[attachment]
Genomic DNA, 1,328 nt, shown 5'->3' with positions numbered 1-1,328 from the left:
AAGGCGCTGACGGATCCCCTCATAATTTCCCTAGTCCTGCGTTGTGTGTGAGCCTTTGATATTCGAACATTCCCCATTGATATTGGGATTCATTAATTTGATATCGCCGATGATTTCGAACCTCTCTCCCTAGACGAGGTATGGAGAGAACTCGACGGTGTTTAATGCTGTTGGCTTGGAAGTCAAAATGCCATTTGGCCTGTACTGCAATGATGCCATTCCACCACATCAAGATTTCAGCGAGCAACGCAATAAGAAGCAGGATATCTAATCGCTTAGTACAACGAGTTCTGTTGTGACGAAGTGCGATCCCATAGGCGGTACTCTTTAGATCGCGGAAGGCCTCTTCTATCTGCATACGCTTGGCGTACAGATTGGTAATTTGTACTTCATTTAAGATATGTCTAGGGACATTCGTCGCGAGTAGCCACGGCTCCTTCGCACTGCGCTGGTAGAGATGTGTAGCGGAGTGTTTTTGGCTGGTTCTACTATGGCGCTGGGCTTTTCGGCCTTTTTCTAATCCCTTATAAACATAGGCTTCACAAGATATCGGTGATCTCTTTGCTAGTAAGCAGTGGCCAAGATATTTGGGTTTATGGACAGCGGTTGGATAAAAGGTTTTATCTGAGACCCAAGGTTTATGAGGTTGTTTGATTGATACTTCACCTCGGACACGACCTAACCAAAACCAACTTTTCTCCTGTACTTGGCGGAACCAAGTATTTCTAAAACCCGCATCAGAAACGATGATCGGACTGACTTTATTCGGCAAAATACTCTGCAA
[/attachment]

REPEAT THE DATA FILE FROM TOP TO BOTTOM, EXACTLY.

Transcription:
Genomic DNA, 1,328 nt, shown 5'->3' with positions numbered 1-1,328 from the left:
AAGGCGCTGACGGATCCCCTCATAATTTCCCTAGTCCTGCGTTGTGTGTGAGCCTTTGATATTCGAACATTCCCCATTGATATTGGGATTCATTAATTTGATATCGCCGATGATTTCGAACCTCTCTCCCTAGACGAGGTATGGAGAGAACTCGACGGTGTTTAATGCTGTTGGCTTGGAAGTCAAAATGCCATTTGGCCTGTACTGCAATGATGCCATTCCACCACATCAAGATTTCAGCGAGCAACGCAATAAGAAGCAGGATATCTAATCGCTTAGTACAACGAGTTCTGTTGTGACGAAGTGCGATCCCATAGGCGGTACTCTTTAGATCGCGGAAGGCCTCTTCTATCTGCATACGCTTGGCGTACAGATTGGTAATTTGTACTTCATTTAAGATATGTCTAGGGACATTCGTCGCGAGTAGCCACGGCTCCTTCGCACTGCGCTGGTAGAGATGTGTAGCGGAGTGTTTTTGGCTGGTTCTACTATGGCGCTGGGCTTTTCGGCCTTTTTCTAATCCCTTATAAACATAGGCTTCACAAGATATCGGTGATCTCTTTGCTAGTAAGCAGTGGCCAAGATATTTGGGTTTATGGACAGCGGTTGGATAAAAGGTTTTATCTGAGACCCAAGGTTTATGAGGTTGTTTGATTGATACTTCACCTCGGACACGACCTAACCAAAACCAACTTTTCTCCTGTACTTGGCGGAACCAAGTATTTCTAAAACCCGCATCAGAAACGATGATCGGACTGACTTTATTCGGCAAAATACTCTGCAA